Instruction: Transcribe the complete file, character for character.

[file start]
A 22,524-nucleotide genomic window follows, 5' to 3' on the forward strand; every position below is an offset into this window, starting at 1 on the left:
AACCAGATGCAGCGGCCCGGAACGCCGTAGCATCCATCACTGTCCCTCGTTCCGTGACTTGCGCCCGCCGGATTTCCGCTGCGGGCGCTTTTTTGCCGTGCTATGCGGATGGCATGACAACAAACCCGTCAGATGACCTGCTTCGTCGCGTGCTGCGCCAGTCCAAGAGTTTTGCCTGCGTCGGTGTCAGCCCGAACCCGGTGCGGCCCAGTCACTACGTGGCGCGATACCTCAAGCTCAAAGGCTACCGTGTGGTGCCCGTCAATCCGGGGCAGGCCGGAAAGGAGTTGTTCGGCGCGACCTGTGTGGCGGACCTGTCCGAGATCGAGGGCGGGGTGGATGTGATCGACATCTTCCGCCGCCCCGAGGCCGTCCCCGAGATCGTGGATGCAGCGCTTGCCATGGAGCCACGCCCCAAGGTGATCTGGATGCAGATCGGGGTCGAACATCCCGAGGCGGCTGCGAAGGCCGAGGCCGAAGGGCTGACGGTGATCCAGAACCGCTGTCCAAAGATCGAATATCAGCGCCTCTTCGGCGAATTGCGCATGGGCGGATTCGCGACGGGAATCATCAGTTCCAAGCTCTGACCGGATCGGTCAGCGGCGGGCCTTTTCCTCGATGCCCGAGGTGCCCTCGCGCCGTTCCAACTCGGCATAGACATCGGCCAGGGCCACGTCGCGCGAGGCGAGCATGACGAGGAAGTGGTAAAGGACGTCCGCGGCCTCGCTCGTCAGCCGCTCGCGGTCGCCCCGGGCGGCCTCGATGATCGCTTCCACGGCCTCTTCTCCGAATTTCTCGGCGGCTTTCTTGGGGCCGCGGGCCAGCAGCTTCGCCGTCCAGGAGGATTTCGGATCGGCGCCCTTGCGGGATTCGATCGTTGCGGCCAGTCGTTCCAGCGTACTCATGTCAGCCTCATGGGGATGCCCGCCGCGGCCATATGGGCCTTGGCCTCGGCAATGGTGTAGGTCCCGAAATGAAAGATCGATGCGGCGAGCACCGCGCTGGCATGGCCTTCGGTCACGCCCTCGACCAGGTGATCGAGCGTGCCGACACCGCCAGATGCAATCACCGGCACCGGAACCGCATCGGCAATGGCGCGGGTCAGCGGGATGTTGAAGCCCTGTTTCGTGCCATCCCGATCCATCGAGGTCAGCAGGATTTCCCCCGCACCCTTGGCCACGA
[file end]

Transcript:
A 22,524-nucleotide genomic window follows, 5' to 3' on the forward strand; every position below is an offset into this window, starting at 1 on the left:
AACCAGATGCAGCGGCCCGGAACGCCGTAGCATCCATCACTGTCCCTCGTTCCGTGACTTGCGCCCGCCGGATTTCCGCTGCGGGCGCTTTTTTGCCGTGCTATGCGGATGGCATGACAACAAACCCGTCAGATGACCTGCTTCGTCGCGTGCTGCGCCAGTCCAAGAGTTTTGCCTGCGTCGGTGTCAGCCCGAACCCGGTGCGGCCCAGTCACTACGTGGCGCGATACCTCAAGCTCAAAGGCTACCGTGTGGTGCCCGTCAATCCGGGGCAGGCCGGAAAGGAGTTGTTCGGCGCGACCTGTGTGGCGGACCTGTCCGAGATCGAGGGCGGGGTGGATGTGATCGACATCTTCCGCCGCCCCGAGGCCGTCCCCGAGATCGTGGATGCAGCGCTTGCCATGGAGCCACGCCCCAAGGTGATCTGGATGCAGATCGGGGTCGAACATCCCGAGGCGGCTGCGAAGGCCGAGGCCGAAGGGCTGACGGTGATCCAGAACCGCTGTCCAAAGATCGAATATCAGCGCCTCTTCGGCGAATTGCGCATGGGCGGATTCGCGACGGGAATCATCAGTTCCAAGCTCTGACCGGATCGGTCAGCGGCGGGCCTTTTCCTCGATGCCCGAGGTGCCCTCGCGCCGTTCCAACTCGGCATAGACATCGGCCAGGGCCACGTCGCGCGAGGCGAGCATGACGAGGAAGTGGTAAAGGACGTCCGCGGCCTCGCTCGTCAGCCGCTCGCGGTCGCCCCGGGCGGCCTCGATGATCGCTTCCACGGCCTCTTCTCCGAATTTCTCGGCGGCTTTCTTGGGGCCGCGGGCCAGCAGCTTCGCCGTCCAGGAGGATTTCGGATCGGCGCCCTTGCGGGATTCGATCGTTGCGGCCAGTCGTTCCAGCGTACTCATGTCAGCCTCATGGGGATGCCCGCCGCGGCCATATGGGCCTTGGCCTCGGCAATGGTGTAGGTCCCGAAATGAAAGATCGATGCGGCGAGCACCGCGCTGGCATGGCCTTCGGTCACGCCCTCGACCAGGTGATCGAGCGTGCCGACACCGCCAGATGCAATCACCGGCACCGGAACCGCATCGGCAATGGCGCGGGTCAGCGGGATGTTGAAGCCCTGTTTCGTGCCATCCCGATCCATCGAGGTCAGCAGGATTTCCCCCGCACCCTTGGCCACGA